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Enzyme-linked immunosorbent assay (elisa)

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Published: Mon, 5 Dec 2016

Enzyme-Linked Immunosorbent Assay (abbreviated as ELISA), is a kind of immunoassay technique to detect the presence of a specific antibody or antigen in the test samples. This method principally make use of both immunological reaction (the antibody-antigen reaction) to detect the present of specific antibody or antigen) and biochemical reaction (the enzyme substrate reaction) to produce a visible signal for both qualitative and quantitative measurement.

The ELISA method used in this experiment is an example of “indirect ELISA” method. The ELISA plate wells are coated with optimized concentration of antigens before hand by means of charge interaction or with the help of a spacer coating (eg. L-lysine). Then the plate wells are washed with buffer solution, and a blocking step is preformed by adding bovine serum albumin or casein, to block any uncoated space in the well before using to detect antibodies in sample serum.

Then the sample serum is added to detect the present of specific antibody, the antibodies will bind to the antigens in the well (in this experiment is the anti-DNA antibody). Then a secondary antibody (usually raised from a species against the antibody of the sample) with enzyme-linked (called conjugate) was added to bind. The enzyme used may be Alkaline phosphate or Horseradish peroxidase (in this experiment is Alkaline phosphate); this also serve as signal amplification step as the enzymes conjugate chose used usually have more than one binding sites for the substrate added subsequently.

Then a substrate is added for the enzyme to produce a color reaction (in this experiment is the PNPP which produce a yellow color) to indicate the present of the specific antibody in the sample. The higher the concentration of the antibody in the test sample, the stronger the color developed. We can use a spectrometer (an ELISA reader in this experiment) to measure the color quantitatively instead of using our eye, which is more objective and accurate.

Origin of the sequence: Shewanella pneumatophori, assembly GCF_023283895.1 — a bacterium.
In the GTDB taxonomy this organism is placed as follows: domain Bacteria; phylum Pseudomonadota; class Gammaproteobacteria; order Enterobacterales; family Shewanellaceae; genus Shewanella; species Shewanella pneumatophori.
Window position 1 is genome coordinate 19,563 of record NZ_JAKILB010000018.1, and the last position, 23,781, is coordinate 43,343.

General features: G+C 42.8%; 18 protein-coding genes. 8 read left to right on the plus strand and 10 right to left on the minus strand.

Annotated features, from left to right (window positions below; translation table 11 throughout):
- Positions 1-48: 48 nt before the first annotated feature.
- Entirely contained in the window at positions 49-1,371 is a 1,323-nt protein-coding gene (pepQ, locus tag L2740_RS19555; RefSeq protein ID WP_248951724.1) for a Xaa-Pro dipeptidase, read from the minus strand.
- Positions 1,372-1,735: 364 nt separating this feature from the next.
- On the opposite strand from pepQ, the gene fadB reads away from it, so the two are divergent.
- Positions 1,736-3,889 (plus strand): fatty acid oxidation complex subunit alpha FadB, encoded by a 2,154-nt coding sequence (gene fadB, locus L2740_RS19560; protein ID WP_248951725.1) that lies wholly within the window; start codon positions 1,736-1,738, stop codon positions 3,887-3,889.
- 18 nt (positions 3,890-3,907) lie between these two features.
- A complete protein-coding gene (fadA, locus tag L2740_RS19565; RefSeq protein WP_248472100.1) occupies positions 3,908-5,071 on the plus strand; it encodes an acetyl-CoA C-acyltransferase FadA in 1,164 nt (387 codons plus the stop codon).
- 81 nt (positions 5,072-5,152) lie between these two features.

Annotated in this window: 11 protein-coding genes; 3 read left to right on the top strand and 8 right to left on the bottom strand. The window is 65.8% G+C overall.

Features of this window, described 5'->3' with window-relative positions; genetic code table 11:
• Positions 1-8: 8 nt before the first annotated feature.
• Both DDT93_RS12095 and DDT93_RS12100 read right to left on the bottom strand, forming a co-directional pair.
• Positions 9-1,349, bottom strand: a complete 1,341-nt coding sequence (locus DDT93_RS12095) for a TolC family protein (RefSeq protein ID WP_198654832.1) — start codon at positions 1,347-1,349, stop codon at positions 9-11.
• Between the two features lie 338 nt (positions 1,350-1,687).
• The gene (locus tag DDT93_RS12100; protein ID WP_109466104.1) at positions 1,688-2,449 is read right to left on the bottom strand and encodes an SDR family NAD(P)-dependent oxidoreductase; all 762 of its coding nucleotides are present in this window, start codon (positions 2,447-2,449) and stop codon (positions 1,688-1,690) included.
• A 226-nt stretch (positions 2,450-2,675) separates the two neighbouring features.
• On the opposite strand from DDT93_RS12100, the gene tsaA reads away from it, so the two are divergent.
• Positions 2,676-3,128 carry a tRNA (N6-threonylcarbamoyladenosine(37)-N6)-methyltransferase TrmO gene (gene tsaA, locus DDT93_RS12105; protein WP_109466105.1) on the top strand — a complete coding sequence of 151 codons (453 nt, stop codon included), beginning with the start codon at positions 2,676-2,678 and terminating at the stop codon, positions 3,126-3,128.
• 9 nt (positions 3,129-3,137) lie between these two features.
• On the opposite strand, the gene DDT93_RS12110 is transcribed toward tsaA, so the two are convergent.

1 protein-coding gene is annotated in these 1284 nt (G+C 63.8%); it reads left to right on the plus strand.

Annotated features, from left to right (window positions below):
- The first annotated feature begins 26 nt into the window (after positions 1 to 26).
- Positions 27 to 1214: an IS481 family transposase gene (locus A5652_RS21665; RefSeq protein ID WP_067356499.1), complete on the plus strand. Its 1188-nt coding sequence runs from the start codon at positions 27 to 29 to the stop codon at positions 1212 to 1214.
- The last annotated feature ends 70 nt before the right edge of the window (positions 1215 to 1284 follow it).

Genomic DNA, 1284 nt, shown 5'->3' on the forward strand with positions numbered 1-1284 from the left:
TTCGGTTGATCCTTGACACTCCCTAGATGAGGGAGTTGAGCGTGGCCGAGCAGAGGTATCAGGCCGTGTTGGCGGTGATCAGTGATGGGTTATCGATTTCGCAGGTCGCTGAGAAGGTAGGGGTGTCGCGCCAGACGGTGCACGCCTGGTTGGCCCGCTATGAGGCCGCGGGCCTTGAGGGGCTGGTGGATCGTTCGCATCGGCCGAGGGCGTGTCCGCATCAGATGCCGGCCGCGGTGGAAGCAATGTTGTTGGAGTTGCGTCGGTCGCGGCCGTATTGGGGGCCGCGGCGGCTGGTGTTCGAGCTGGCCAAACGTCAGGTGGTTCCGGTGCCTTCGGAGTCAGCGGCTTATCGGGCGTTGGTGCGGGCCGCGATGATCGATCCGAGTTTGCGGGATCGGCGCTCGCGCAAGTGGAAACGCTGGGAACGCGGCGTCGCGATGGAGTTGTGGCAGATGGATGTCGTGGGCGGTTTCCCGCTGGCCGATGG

Washing with buffer (usually a mild detergent) is applied between steps to remove unbind antibodies to avoid non-specific binding of antibodies.

Usually positive and negative controls will be paralleled run with the test sample to validate the result.

The cut-off point between a positive or negative result is usually determined statistically with known standards. In additions, with a serial dilution of a known standard (known concentration of the specific antibody want to detect in the test), we can also find the amount of the specific antibody in the test sample from the graph of absorbance against concentration of the known standard. Thus, the ELISA method can produce both qualitative and quantitative result in detecting the specific antibody in test sample.

ELISA is a relatively high sensitive and specific test for detecting serum protein, the presence of specific antibody or antigen; and also considers as a high-throughput immunoassay. The use of ELISA also includes hormones and infectious antigens (including virus and bacteria). The most common example is detecting HIV in patient samples. In addition, it has the advantage of using non-radioactive substances, is safer than those radio-immunoassays.

Other ELISA methods:

“Sandwich ELISA” (or “direct ELISA”) is used to detect antigen in sample serum, is less-common. With known quantity of capture antibodies coated to the well, the antigens in the sample will bind to the antibodies to form complex. Then enzyme-linked primary antibodies will be applied to detect the present of the antigens.

“Competition ELISA” is a different method from the indirect and sandwich ELISA, in which the kit contains enzyme-linked antigen rather than enzyme-linked antibody. The labeled antigen will compete with the antigen in the sample for the antibody binding sites in the well. Thus, more antigens in the sample will give weaker signal as less labeled antigen can bind to the antibody binding sites in the well. The advantage of this method is can be used to detect antigen in impure samples.

“Reverse ELISA” is a new technology using immunosorbent polystyrene rod with protruding ogives. This ogives will dipped into the sample, thus a higher sample volume can be used to improve the sensitivity. Moreover, the ogives can be sensitized with different reagent to detect different antibodies or antigens simultaneously for multi-target assays.

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